Comments on: Mike Mussina, HOFer This and that about baseball stats. Tue, 16 Jul 2013 17:01:55 +0000 hourly 1 By: gerry Wed, 26 Nov 2008 23:38:14 +0000 Raphy, it was just a bit of trivia, not meant to have any significance. Thanks for taking the trouble to compile those lists.

By: Raphy Wed, 26 Nov 2008 01:53:40 +0000 Gerry, I'm not sure what significance that has, but yes.

In fact in Camden Yard's short history only two other pitchers have even started as many games there as Mussina won there.

Still, I'm not sure what the point is.

By: gerry Tue, 25 Nov 2008 23:15:35 +0000 Before the 2008 season, Bill James gave Mussina a 70% chance of being elected to the Hall of Fame based on what Mussina had done to date, and an 80% chance based on what James expected Mussina's final numbers to be. So James didn't think there was so much of a question mark, even before this season.

In support of his numbers, James wrote that there were 23 pitchers with 230+ wins and 100 more wins than losses; 18 of them were in the Hall, and the other 5 were Clemens, Maddux, RJ, Glavine, and Mussina. This looks pretty convincing. On the other hand, those 18 pitchers include Walter Johnson and Cy Young and Christy Mathewson and a few other guys whose relevance to Mussina is roughly zero.

Does Mussina still hold the record for most wins at Camden Yards? He did, with 75, after the 2003 season.

By: JohnnyTwisto Tue, 25 Nov 2008 17:42:57 +0000 The "neutralize" feature shows Mussina's ERA based on an average historical run-environment. The drop in his ERA has a lot to do with his pitching during a high-offense era, and little to do with his parks.

MusingFool, you can "neutralize" stats on any player's main B-R page (just look above his numbers).

By: Jgeller Tue, 25 Nov 2008 16:20:32 +0000 I was looking at this old post by Steve:
Mussina had his 25+ starts (34) and an ERA+ of 132. That sets the mark for 39 year olds for the Yankees.
It's quite remarkable how a year ago, Mussina in the hall of fame was a massive question mark. Look what the power of a 20 win season is. He went from borderline to first ballot potential. Now yes the 250 to 270 win increase had something to do with it. But it was largely the 20 wins.
Also, he's only the 5th pitcher since 1900 to walk away after a 20 win season. Lefty Williams and Eddie Cicotte were Black Sox and banned. Sandy Koufax had arm troubles. Henry Schmidt played just 1 season in 1903 and got 22 wins.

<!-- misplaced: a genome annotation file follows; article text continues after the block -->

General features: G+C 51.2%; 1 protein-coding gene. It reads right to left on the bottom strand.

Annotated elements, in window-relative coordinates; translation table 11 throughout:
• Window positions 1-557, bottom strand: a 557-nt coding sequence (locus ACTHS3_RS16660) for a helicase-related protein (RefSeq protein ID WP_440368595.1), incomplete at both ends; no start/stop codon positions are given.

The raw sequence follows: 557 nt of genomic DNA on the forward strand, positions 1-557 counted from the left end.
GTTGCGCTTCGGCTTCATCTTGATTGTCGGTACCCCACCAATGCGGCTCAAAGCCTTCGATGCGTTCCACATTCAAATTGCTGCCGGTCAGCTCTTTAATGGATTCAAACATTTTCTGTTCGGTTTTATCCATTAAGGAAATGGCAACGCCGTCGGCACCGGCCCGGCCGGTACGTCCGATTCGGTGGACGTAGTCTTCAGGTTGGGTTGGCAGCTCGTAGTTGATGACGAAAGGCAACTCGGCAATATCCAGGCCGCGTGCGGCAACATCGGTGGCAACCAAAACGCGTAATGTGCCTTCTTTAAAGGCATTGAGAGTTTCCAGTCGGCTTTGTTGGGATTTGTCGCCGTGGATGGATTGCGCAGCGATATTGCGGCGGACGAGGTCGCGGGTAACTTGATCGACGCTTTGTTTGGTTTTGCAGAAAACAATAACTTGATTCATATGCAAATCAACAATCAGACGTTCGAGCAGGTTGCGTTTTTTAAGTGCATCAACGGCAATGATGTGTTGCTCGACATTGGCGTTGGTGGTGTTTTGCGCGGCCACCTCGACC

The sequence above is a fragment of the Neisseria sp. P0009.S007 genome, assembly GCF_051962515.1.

By: David in Toledo Mon, 24 Nov 2008 18:15:36 +0000 What is "There is no debate" but an invitation to a debate? . . .

Yes, Mussina (274) is in line, but he's in line after Bert Blyleven (339), Roger Clemens (probably, 440), Greg Maddux (395), Randy Johnson (327), Tom Glavine (315), John Smoltz (288), Pedro Martinez (251), Mariano Rivera (201), and perhaps Tommy John. That puts him 8th, 9th, or 10th in line.

Yes, the numbers are career win shares, and we shouldn't decide based on them. Pedro and Mariano have fewer ws than Mussina, but they deserve to be closer to the front of the line. [Nobody needs an argument here, right?]

Now, I wouldn't necessarily vote to keep Mussina out until all the others got in, just because he retired earlier than some. And I have no gripe with Mussina joining Jim Bunning, Rube Marquard, Dazzy Vance, Lefty Gomez, Waite Hoyt, Herb Pennock, etc. I would be somewhat annoyed if Mike Mussina sailed right in and some of those in my first paragraph were kept out for 15 years.

By: AMusingFool Mon, 24 Nov 2008 17:36:06 +0000 I'm less sold on him, overall. (I'm not sure that he doesn't belong, but I'm not sure that he does, either.) I'd really like to see his run-support numbers. While I know he had at least one year with incredibly bad support, I suspect he had more than a couple with very good support. I'm also a bit curious about the neutralized numbers you posted. I'm not sure how to generate those numbers, but the park factors for where he played were not strongly in favor of him playing in hitters parks.

In Baltimore, his home park played as a hitters park only 4 times (and only two strongly so; 92-95). It played as a pitcher's park five times (all strongly; 91, 97-00), and was essentially neutral the remaining year.

In NY, it was essentially neutral three times (02, 06, 07), twice favoring hitters (01, 08), and the remaining years favoring pitchers.

(All factors looked at were the multiyear averages listed here. I considered less than 1% to be neutral, 1-2% to be favoring, and >2% to be strongly favoring)

Which, I suppose, is a long-winded way of saying that I would expect neutralizing for park would not help his case.